Skip to main content

Build Your Own Crontab Tool

This challenge is to build a tool to help software engineers understand crontab expressions.

On a surprisingly regular cadence I find myself introducing software engineers to crontab, explaining that there’s no need to build a tool to schedule jobs because the server OS - whatever flavour of Linux (or Unix) we’re using has a tool built in.

It’s called cron and it’s been on Unix and Unix-like operating systems since 1975. Like many of the great Unix tools it has one job - scheduling jobs and it does it well. One area I’ve seen many engineers struggle with however has been configuring it.

The Challenge - Building a crontab Decoder

So in this challenge we’re going to learn about cron, how to configure it and we’re going to build a tool to decode it’s configuration: crontab (short for cron table).

So what does a crontab file look like? If I used it to send out the Coding Challenges newsletter at 9am on Saturdays, it would look something like this:

0 9 * * 6 <command to send Coding Challenges>

Which can be interpreted using the following:

# ┌───────────── minute (0–59)
# │ ┌───────────── hour (0–23)
# │ │ ┌───────────── day of the month (1–31)
# │ │ │ ┌───────────── month (1–12)
# │ │ │ │ ┌───────────── day of the week (0–6) (Sunday to Saturday;
# │ │ │ │ │ 7 is Sunday on some systems)
# │ │ │ │ │
# │ │ │ │ │
# * * * * * <command>

There are also some extensions such as @yearly, @monthly, @daily and so on. For these fields the allowed values are:

FieldRequiredAllowed valuesAllowed special charactersRemarks
MinutesYes0–59* , -
HoursYes0–23* , -
Day of monthYes1–31* , - ? L W? L W only in some implementations
MonthYes1–12 or JAN–DEC* , -
Day of weekYes0–6 or SUN–SAT* , - ? L #? L # only in some implementations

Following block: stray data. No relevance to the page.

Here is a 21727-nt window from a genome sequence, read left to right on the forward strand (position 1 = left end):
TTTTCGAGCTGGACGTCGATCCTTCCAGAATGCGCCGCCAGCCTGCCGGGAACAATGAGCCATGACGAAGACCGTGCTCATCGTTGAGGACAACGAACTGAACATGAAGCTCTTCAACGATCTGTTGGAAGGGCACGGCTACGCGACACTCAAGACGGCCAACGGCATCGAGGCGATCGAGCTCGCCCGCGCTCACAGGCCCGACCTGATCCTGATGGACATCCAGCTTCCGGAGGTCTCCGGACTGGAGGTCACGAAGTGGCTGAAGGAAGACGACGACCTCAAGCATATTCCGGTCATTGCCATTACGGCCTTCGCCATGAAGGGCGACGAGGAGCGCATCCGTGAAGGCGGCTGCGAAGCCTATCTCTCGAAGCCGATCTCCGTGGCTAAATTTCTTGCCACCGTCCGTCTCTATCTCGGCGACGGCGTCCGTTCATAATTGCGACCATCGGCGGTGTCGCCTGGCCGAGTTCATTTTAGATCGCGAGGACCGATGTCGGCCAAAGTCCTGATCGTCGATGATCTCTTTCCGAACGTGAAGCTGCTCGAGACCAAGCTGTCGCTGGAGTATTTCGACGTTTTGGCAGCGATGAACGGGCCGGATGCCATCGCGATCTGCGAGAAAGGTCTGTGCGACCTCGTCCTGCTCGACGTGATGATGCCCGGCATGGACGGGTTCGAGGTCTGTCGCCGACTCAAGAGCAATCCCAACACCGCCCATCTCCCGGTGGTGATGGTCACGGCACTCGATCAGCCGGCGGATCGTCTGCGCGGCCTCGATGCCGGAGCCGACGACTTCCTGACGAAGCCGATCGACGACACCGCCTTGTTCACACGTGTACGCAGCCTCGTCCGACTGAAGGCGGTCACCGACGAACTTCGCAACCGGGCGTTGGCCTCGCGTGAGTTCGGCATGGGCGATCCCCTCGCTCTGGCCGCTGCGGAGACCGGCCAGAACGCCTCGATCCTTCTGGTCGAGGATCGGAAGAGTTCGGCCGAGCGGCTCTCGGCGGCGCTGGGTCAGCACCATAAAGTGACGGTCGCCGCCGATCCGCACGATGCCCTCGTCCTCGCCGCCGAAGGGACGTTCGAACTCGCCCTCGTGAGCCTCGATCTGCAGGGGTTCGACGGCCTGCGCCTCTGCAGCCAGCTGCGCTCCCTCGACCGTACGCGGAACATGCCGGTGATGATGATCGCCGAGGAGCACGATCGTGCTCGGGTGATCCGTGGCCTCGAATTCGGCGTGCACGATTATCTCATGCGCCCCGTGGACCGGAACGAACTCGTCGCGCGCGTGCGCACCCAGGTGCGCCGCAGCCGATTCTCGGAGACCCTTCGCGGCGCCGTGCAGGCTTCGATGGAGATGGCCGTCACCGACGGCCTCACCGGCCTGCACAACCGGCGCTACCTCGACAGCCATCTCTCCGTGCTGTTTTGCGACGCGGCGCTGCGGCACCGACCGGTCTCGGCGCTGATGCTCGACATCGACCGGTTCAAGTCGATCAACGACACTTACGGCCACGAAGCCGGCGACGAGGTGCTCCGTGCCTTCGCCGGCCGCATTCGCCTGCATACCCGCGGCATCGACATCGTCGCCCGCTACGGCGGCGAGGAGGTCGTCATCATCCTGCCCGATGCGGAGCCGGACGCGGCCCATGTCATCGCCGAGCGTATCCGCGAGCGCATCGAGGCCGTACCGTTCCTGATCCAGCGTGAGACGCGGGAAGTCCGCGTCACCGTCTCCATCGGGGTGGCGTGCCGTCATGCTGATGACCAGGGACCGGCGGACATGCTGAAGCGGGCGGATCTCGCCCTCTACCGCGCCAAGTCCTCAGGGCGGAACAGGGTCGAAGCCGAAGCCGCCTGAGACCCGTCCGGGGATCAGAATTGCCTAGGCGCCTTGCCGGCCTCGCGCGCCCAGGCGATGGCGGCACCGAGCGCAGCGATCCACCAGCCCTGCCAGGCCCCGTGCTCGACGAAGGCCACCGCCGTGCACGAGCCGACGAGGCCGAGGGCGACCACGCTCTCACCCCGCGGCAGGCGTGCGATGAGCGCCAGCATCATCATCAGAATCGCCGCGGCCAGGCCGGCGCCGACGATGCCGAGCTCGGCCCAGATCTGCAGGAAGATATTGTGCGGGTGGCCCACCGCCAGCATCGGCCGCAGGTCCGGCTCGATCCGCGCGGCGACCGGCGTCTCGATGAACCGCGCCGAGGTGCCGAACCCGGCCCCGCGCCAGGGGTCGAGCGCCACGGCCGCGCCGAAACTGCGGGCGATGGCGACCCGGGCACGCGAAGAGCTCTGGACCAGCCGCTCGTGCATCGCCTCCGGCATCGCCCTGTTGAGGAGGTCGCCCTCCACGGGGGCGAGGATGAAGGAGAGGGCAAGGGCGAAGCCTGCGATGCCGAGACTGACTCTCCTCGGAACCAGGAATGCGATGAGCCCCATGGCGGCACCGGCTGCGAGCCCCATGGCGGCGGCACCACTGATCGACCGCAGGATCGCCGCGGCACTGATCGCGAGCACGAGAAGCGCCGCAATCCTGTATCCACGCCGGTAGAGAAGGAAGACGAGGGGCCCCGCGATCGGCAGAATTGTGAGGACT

• is then a wildcard, meaning all.

, separates items in a list, i.e. 1,3,5.

  • defines a range, i.e. 1-5.

/ specifies step values, i.e. /5 for every 5 minutes.

L stands for last, as in last day of the week.

W for a weekday in the day of the month field.

Use man on your system to dig into the full documentation.

Step Zero

In this step you decide which programming language and IDE you’re going to use and you get yourself setup with a nice new project.

You can develop your solution to this challenge as a command like tool, GUI or entirely as a frontend, web-based project. The last time I did it, I did it in TypeScript building a frontend in React and Material UI.

Step 1

In this step your goal is to build the user interface for your solution. You will want to accept from the user a cron expression of five fields, for example: 0 9 * * SAT.

Here’s my UI in React, I decided to add a table explaining (reminding) what each symbol means:

Step 2

In this step your goal is to validate the crontab expression and provide the user with an informative error if it is not valid.

This is a great step to practice TDD on. You can create a range of valid and invalid patterns then test your validation code.

Step 3

In this step your goal is to translate the expression into natural language. Many developers find the patterns somewhat cryptic so having a tool to translate them to natural language is useful.

Again this is a great exercise for TDD. Once your translation functionality is completed, add it to your UI. Here’s a couple of examples from mine.

Once you’ve done that congratulations you’ve completed this Coding Challenge.

Help Others by Sharing Your Solutions!

If you think your solution is an example other developers can learn from please share it, put it on GitHub, GitLab or elsewhere. Then let me know - ping me a message on the Discord Server or in the Coding Challenges Sub Reddit, via Twitter or LinkedIn or just post about it there and tag me.

Get The Challenges By Email

If you would like to recieve the coding challenges by email, you can subscribe to the weekly newsletter on SubStack here: